Kotlikoff: How to Reopen the Economy in One Month

Forbes

The solution is PCR group-household testing of all American households every week. Doing so will require running only 6 million tests per week, which is eminently and imminently feasible. Group testing is used routinely to test blood donations. It’s also been used in PCR testing of animals. Its sensitivity to Covid-19 has been clearly established by Israeli scientists. Testing all American households every week won’t just save the economy, which is literally at death’s door. It will save tens of thousands of lives. More

Kotlikoff: Beating COVID-19 with Math

A strategy for extinguishing the novel coronavirus has been outlined by Cornell University’s Operations Research Professor Peter Frazier and colleagues. They developed a group testing protocol that could release 96 percent of the U.S. population back to society within four weeks, with this percentage rising even higher thereafter. Frazier envisions initially testing 62 households at a time, and assumes, to be conservative, a very high (30 percent false negative) test rate that would require some degree of redundancy to work efficiently. All told, though, the job could be done for the entire United States with only 6 million tests per week. That’s a large number, but just three to four times the test rate we’ve already reached. More

Five Financial Secrets to Surviving the Greatest Depression

Forbes

Here is the most important: Cut Your Spending and Tap Your Retirement Account Assets. Suppose you expect to be furloughed or laid off for the next two years. Using Prof. Laurence Kotlikoff’s one-of-its-kind life time financial planning software ( https://maxifiplanner.com/), you can adjust your annual spending downward by an appropriate amount and make two withdrawals from your IRA to tide you over. The CARES act lets you do this without penalty. More

America will Become a Nation of Savers

Vox

The effect of the coronavirus pandemic on our sense of economic confidence will have everything to do with how long we are stuck inside, how long we are out of work, and what safety nets fail us in the interim. Even if stay-at-home orders are mostly “over” by this summer, how many of us would risk our lives to frequent restaurants or go shopping? More.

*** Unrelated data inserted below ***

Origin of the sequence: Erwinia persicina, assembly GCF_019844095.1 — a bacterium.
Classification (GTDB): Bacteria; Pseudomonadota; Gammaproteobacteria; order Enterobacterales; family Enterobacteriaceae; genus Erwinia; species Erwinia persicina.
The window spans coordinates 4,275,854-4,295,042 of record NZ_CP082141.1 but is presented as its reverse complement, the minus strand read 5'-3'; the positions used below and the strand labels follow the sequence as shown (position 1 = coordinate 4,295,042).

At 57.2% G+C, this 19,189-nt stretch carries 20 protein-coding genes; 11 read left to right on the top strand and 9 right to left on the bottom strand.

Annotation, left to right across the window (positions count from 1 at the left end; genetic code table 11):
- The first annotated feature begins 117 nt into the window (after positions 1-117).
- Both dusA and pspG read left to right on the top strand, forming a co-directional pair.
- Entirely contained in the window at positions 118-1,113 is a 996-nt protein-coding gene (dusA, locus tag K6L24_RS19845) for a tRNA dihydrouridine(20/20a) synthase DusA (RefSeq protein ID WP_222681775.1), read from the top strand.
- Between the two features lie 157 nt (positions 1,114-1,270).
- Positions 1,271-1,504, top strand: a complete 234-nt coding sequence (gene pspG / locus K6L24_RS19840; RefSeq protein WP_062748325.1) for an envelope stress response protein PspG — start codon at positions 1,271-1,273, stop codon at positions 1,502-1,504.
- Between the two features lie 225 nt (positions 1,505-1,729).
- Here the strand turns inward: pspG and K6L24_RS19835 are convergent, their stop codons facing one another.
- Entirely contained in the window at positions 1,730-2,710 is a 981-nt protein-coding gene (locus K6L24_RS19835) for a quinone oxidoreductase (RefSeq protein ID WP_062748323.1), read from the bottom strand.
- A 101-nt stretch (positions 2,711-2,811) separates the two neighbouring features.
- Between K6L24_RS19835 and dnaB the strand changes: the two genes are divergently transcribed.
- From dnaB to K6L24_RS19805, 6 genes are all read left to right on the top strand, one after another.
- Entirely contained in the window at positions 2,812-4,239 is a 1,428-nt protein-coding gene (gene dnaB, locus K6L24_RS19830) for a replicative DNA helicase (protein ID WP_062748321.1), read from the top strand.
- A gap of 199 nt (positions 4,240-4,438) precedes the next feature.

Where Did the Paycheck Protection Money Go?

Forbes

Bank of America has been giving priority to large corporations who have connections to officials at the Bank who will process their loans in front of the line. Those large corporations are in far better shape to weather this, the Greatest Depression, than virtually all truly small companies for whom the Paycheck Protection Program (PPP) funding and forgiveness represents the difference between economic life and death. More.

Kotlikoff: Back to work in Two Weeks

First, test everybody – the healthy and the sick. The “healthy” may be infected and asymptomatic, yet still spreading the virus. Hence, testing the “healthy” can help us quarantine those who are infected but so far asymptomatic. Second, the “healthy” who test negative can be allowed to return to work, attend school, shop, frequent restaurants, etc. Group testing makes this practical. More.

Kotlikoff: How Social Security is Conning Seniors

Forbes

Social Security has a policy of calling people close to 70 and making them an “offer” to start their benefits retroactively. Doing so saves Social Security money but hurts the recipients, who lose thousands of dollars of life time benefits. The bribe comes packaged with suggestions that if they die they won’t get their checks, so why not grab six months of benefits for sure. More.

Kotlikoff: we need group testing, every day

Forbes

With group testing, you take samples, say, from 20 people and test them all at once. If the result is negative, those 20 are free to go to work. If the test is positive, you divide the group into two and test 10 at a time. Using this method, you greatly reduce the number of tests needed to separate those who have the virus from those who do not. And we should do this every day. More.

Market Tailspin: How Bad Could Things get?

Forbes

Are we going to have another Great Depression? Hard to see why not. According to the BLS, roughly a quarter of US workers work at home each day. If that could be doubled, a big if, and if no one could otherwise work, we’re still talking a reduction in output of 50%. Yes, all kinds of remote-working adjustments will be made, so maybe 50% turns into 25%, i.e. the Great Depression. More.